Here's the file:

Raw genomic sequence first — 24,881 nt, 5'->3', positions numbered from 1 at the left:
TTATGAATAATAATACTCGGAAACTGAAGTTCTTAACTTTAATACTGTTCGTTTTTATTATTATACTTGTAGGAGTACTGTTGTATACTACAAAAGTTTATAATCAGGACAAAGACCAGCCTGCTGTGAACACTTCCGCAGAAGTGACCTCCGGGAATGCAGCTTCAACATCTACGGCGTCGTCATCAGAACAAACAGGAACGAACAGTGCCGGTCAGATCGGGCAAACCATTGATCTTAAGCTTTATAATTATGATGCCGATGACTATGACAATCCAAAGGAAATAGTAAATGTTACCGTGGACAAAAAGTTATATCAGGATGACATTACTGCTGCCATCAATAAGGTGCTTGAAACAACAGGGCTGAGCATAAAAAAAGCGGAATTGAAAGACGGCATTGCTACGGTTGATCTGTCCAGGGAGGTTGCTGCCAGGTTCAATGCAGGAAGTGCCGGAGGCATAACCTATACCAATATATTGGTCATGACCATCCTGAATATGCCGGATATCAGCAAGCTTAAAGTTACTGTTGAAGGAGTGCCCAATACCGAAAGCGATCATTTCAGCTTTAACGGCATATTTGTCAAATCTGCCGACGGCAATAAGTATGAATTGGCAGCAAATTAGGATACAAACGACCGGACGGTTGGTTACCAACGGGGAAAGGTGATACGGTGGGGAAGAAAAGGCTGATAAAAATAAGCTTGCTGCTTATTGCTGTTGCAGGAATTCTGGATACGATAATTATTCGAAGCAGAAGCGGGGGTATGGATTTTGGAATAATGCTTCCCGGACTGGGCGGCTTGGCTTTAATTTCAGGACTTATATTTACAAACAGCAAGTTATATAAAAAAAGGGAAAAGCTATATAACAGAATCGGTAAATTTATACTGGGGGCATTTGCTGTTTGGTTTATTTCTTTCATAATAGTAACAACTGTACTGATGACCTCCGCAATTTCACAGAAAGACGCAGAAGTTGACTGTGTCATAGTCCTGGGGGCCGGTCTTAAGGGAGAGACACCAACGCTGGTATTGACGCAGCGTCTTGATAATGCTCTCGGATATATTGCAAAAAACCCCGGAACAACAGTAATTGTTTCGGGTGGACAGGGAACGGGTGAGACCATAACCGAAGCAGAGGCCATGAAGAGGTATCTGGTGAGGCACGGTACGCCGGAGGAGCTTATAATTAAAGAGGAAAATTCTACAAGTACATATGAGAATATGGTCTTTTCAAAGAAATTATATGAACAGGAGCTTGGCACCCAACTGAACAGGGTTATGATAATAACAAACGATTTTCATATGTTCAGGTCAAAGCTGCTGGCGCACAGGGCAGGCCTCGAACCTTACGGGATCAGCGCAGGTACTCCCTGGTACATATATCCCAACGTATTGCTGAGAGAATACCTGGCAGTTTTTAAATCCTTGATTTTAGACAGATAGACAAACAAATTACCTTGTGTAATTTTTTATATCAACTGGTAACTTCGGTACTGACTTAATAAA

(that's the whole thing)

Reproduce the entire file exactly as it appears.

Raw genomic sequence first — 24,881 nt, 5'->3', positions numbered from 1 at the left:
TTATGAATAATAATACTCGGAAACTGAAGTTCTTAACTTTAATACTGTTCGTTTTTATTATTATACTTGTAGGAGTACTGTTGTATACTACAAAAGTTTATAATCAGGACAAAGACCAGCCTGCTGTGAACACTTCCGCAGAAGTGACCTCCGGGAATGCAGCTTCAACATCTACGGCGTCGTCATCAGAACAAACAGGAACGAACAGTGCCGGTCAGATCGGGCAAACCATTGATCTTAAGCTTTATAATTATGATGCCGATGACTATGACAATCCAAAGGAAATAGTAAATGTTACCGTGGACAAAAAGTTATATCAGGATGACATTACTGCTGCCATCAATAAGGTGCTTGAAACAACAGGGCTGAGCATAAAAAAAGCGGAATTGAAAGACGGCATTGCTACGGTTGATCTGTCCAGGGAGGTTGCTGCCAGGTTCAATGCAGGAAGTGCCGGAGGCATAACCTATACCAATATATTGGTCATGACCATCCTGAATATGCCGGATATCAGCAAGCTTAAAGTTACTGTTGAAGGAGTGCCCAATACCGAAAGCGATCATTTCAGCTTTAACGGCATATTTGTCAAATCTGCCGACGGCAATAAGTATGAATTGGCAGCAAATTAGGATACAAACGACCGGACGGTTGGTTACCAACGGGGAAAGGTGATACGGTGGGGAAGAAAAGGCTGATAAAAATAAGCTTGCTGCTTATTGCTGTTGCAGGAATTCTGGATACGATAATTATTCGAAGCAGAAGCGGGGGTATGGATTTTGGAATAATGCTTCCCGGACTGGGCGGCTTGGCTTTAATTTCAGGACTTATATTTACAAACAGCAAGTTATATAAAAAAAGGGAAAAGCTATATAACAGAATCGGTAAATTTATACTGGGGGCATTTGCTGTTTGGTTTATTTCTTTCATAATAGTAACAACTGTACTGATGACCTCCGCAATTTCACAGAAAGACGCAGAAGTTGACTGTGTCATAGTCCTGGGGGCCGGTCTTAAGGGAGAGACACCAACGCTGGTATTGACGCAGCGTCTTGATAATGCTCTCGGATATATTGCAAAAAACCCCGGAACAACAGTAATTGTTTCGGGTGGACAGGGAACGGGTGAGACCATAACCGAAGCAGAGGCCATGAAGAGGTATCTGGTGAGGCACGGTACGCCGGAGGAGCTTATAATTAAAGAGGAAAATTCTACAAGTACATATGAGAATATGGTCTTTTCAAAGAAATTATATGAACAGGAGCTTGGCACCCAACTGAACAGGGTTATGATAATAACAAACGATTTTCATATGTTCAGGTCAAAGCTGCTGGCGCACAGGGCAGGCCTCGAACCTTACGGGATCAGCGCAGGTACTCCCTGGTACATATATCCCAACGTATTGCTGAGAGAATACCTGGCAGTTTTTAAATCCTTGATTTTAGACAGATAGACAAACAAATTACCTTGTGTAATTTTTTATATCAACTGGTAACTTCGGTACTGACTTAATAAA